So we will throw a factual wrinkle in this line of thought. We will introduce now an element of chance. How does chance change the entire dialectic? Simply because chance is an unforeseen and random event that may not be pre-determined; in fact, a chance event may not have a causal trigger. And chance or luck could be meaningful enough to untether an organization and its folks to explore alternative paths.  It is how the organization and the people are aligned to take advantage of that random nondeterministic future that could make a huge difference to the long term fate of the organization.

The principle of inductive logic states that what is true for n and n+1 would be true for n+2.  The inductive logic creates predictability and hence organizations create pathways to exploit the logical extension of inductive logic. It is the most logical apparatus that exists to advance groups in a stable but robust manner to address the multitude of challenges that that they have to grapple with. After all, the market is governed by animal spirits! But let us think through this very carefully.  All competition or collaboration that occurs among groups to address the market demands result in homogenous behavior with general homogeneous outcomes.  Simply put, products and services become commoditized. Their variance is not unique and distinctive.  However, they could be just be distinctive enough to eke out enough profits in the margins before being absorbed into a bigger whole. At that point, identity is effaced over time.  Organizations gravitate to a singularity.  Unique value propositions wane over time.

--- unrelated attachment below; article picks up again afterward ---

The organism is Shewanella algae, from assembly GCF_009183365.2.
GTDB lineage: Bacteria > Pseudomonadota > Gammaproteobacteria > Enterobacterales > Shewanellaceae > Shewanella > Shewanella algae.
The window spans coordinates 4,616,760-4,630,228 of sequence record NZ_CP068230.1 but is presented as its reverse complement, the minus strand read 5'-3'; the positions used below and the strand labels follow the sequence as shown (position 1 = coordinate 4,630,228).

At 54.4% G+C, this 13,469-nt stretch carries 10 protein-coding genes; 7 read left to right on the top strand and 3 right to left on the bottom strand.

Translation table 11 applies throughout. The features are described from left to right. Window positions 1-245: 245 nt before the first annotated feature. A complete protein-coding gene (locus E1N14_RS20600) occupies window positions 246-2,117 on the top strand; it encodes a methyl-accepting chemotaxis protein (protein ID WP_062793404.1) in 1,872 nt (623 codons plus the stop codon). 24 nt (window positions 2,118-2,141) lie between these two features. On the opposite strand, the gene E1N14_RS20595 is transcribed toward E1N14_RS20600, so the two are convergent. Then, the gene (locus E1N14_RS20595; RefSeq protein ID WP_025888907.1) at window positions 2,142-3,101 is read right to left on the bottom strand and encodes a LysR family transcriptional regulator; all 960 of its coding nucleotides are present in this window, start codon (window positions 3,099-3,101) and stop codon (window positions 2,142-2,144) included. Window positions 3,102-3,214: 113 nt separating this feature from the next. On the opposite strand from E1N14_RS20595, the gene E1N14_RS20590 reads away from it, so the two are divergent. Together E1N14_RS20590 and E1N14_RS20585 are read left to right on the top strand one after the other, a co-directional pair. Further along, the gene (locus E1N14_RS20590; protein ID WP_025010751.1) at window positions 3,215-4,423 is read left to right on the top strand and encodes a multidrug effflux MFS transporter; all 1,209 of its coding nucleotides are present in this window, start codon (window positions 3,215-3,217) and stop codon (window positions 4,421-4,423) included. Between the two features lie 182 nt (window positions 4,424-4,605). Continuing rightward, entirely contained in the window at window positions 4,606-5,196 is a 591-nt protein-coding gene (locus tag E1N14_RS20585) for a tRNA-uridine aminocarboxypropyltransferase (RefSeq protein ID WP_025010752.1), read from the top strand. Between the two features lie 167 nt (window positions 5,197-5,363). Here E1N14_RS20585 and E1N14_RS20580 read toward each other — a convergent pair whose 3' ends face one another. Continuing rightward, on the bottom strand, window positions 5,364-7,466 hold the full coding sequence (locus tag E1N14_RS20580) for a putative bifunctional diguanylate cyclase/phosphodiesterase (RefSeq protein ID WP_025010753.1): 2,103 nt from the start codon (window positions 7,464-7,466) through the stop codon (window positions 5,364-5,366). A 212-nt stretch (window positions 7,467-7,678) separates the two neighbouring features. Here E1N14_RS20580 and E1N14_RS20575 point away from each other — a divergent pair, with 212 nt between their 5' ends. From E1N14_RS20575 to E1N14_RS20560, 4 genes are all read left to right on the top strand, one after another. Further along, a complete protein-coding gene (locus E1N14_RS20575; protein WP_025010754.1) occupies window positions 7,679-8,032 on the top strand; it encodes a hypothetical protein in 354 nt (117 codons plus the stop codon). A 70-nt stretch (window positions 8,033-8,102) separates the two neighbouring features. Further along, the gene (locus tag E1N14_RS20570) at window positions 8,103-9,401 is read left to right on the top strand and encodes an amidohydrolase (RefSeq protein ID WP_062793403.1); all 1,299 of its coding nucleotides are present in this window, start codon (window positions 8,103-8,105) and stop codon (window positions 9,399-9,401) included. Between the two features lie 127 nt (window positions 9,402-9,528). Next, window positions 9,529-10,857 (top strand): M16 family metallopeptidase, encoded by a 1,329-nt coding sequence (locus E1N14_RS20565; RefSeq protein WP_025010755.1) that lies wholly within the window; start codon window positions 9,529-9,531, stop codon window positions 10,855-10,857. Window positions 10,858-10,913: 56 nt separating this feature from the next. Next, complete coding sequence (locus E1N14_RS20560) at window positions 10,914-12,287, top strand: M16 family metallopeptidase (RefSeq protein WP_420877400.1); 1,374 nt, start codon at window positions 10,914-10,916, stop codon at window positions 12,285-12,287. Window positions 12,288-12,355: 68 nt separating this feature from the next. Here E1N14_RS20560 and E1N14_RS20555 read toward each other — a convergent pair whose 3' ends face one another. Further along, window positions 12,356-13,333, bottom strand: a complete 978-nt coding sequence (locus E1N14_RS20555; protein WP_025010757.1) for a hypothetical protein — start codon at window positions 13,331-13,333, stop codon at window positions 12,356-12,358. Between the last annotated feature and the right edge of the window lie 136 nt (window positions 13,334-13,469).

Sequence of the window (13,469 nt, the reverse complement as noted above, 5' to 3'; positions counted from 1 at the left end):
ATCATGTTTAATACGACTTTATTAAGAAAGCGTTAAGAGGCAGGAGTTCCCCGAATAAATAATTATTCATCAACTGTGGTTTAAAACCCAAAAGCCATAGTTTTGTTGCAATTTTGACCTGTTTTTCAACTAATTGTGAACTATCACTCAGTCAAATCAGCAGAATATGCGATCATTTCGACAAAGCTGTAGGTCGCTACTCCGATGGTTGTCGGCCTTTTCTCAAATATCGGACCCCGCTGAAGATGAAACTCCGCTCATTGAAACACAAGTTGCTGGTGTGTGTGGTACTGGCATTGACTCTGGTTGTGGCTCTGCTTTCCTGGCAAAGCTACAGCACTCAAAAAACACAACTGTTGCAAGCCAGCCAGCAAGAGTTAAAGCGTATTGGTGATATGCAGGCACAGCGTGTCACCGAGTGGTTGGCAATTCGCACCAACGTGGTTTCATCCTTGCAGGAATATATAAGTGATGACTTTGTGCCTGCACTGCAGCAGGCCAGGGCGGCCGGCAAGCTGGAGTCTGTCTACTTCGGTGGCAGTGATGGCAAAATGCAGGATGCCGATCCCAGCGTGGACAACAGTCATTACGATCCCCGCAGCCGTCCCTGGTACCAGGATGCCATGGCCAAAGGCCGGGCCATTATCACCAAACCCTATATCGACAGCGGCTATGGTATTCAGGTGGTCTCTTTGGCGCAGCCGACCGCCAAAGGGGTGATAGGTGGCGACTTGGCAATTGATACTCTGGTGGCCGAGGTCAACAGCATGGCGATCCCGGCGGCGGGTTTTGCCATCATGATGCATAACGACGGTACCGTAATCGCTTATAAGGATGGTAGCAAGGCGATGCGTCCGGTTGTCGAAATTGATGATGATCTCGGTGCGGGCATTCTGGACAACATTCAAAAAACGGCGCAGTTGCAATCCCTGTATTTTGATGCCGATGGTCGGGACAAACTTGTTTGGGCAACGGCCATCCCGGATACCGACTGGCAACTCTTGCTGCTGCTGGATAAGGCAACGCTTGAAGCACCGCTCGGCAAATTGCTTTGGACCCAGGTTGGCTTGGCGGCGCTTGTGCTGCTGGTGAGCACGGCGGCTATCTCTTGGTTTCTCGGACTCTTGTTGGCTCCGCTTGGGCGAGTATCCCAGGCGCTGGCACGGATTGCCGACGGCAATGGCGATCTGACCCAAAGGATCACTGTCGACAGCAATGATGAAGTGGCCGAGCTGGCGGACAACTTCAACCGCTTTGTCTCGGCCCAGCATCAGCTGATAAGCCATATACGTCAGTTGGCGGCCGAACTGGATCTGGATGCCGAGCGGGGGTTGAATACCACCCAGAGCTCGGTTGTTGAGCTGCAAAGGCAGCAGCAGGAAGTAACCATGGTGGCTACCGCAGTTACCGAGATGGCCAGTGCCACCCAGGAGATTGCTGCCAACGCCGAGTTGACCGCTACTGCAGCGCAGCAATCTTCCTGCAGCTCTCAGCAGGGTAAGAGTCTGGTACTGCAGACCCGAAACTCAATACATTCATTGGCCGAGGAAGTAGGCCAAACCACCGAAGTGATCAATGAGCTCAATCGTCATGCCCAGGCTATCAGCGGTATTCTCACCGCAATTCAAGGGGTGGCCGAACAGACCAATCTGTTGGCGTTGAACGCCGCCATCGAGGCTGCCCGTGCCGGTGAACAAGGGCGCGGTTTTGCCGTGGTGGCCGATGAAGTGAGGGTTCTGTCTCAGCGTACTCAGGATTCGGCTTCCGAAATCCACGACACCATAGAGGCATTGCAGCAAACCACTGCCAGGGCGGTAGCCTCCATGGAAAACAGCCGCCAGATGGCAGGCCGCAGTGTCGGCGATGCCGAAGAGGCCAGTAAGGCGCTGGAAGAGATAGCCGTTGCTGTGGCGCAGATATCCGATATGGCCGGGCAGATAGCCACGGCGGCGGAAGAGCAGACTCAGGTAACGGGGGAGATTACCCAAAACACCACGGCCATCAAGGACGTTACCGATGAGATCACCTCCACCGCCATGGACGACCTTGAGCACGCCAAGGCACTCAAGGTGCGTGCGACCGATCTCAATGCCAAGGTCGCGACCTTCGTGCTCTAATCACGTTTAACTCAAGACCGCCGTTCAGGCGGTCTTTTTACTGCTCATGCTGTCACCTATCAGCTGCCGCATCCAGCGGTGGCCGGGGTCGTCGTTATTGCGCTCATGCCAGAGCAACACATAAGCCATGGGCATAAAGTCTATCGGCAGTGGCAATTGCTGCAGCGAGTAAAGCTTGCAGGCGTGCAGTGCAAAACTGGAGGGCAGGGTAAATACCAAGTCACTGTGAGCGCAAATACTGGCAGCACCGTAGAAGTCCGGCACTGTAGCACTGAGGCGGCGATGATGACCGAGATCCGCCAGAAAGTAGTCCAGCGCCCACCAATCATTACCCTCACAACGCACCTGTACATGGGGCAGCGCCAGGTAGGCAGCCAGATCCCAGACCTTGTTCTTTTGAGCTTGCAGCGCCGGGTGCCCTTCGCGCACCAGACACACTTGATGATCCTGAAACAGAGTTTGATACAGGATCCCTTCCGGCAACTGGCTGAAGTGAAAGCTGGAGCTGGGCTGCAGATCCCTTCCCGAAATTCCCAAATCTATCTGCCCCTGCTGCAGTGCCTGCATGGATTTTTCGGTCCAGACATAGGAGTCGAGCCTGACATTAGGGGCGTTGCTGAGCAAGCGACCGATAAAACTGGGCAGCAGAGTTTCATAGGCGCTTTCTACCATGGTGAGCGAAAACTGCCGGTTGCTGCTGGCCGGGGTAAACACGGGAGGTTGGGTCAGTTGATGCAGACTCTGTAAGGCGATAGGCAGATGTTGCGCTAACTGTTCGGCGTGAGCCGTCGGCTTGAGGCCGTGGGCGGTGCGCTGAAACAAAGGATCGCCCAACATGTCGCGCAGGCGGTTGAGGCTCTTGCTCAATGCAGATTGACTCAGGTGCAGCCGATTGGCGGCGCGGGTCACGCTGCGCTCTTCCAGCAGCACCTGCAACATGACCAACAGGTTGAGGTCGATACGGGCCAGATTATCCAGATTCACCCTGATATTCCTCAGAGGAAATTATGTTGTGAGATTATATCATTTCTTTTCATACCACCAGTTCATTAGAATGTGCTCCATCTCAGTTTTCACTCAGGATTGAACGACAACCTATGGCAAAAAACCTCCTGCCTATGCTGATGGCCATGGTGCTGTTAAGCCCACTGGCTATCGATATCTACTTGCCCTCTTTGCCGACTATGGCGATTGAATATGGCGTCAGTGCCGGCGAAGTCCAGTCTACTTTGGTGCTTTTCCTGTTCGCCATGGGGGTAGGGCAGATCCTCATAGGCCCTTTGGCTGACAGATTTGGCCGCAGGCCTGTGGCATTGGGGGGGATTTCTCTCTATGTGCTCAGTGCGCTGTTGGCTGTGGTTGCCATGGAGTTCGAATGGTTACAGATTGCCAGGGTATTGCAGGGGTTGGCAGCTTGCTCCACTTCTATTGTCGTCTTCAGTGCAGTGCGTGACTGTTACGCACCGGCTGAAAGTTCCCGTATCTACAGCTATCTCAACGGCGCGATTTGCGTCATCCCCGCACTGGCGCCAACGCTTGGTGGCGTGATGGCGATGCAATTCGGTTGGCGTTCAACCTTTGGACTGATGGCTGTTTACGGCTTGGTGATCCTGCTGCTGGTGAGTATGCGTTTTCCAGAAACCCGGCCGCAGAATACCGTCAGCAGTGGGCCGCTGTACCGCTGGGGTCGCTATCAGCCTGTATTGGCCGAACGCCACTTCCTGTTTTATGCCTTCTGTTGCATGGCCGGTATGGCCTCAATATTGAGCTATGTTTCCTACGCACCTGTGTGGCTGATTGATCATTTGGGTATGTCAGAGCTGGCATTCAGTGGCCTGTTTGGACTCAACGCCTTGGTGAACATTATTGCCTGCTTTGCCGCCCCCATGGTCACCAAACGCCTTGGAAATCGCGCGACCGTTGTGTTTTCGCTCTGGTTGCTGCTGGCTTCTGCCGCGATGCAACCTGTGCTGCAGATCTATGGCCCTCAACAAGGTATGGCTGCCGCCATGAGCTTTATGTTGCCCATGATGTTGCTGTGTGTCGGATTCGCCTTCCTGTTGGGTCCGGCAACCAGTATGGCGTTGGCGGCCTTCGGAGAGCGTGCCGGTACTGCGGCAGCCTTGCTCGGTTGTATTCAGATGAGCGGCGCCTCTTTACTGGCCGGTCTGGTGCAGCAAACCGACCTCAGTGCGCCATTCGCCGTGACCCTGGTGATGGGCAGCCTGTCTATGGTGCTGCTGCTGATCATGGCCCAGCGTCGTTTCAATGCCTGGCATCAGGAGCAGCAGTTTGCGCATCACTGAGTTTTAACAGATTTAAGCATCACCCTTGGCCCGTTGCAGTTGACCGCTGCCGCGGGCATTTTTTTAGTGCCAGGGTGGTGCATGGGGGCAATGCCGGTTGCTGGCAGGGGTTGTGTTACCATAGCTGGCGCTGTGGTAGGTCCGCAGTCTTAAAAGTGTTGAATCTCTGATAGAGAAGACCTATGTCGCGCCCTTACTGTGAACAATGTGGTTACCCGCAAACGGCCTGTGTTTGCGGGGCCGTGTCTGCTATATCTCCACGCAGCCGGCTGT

So let us circle back to chance.  Chance is our hope to create divergence. Chance is the factoid that cancels out the inductive vector of industrial organization. Chance does not exist … it is not a “waiting for Godot” metaphor around the corner.  If it always did, it would have been imputed by the determinists in their inductive world and we would end up with a dystopian homogenous future.  Chance happens.  And sometimes it has a very short half-life. And if the organization and people are aligned and their mindset is adapted toward embracing and exploiting that fleeting factoid of chance, the consequences could be huge.  New models would emerge, new divergent paths would be traduced and society and markets would burst into a garden of colorful ideas in virtual oasis of new markets.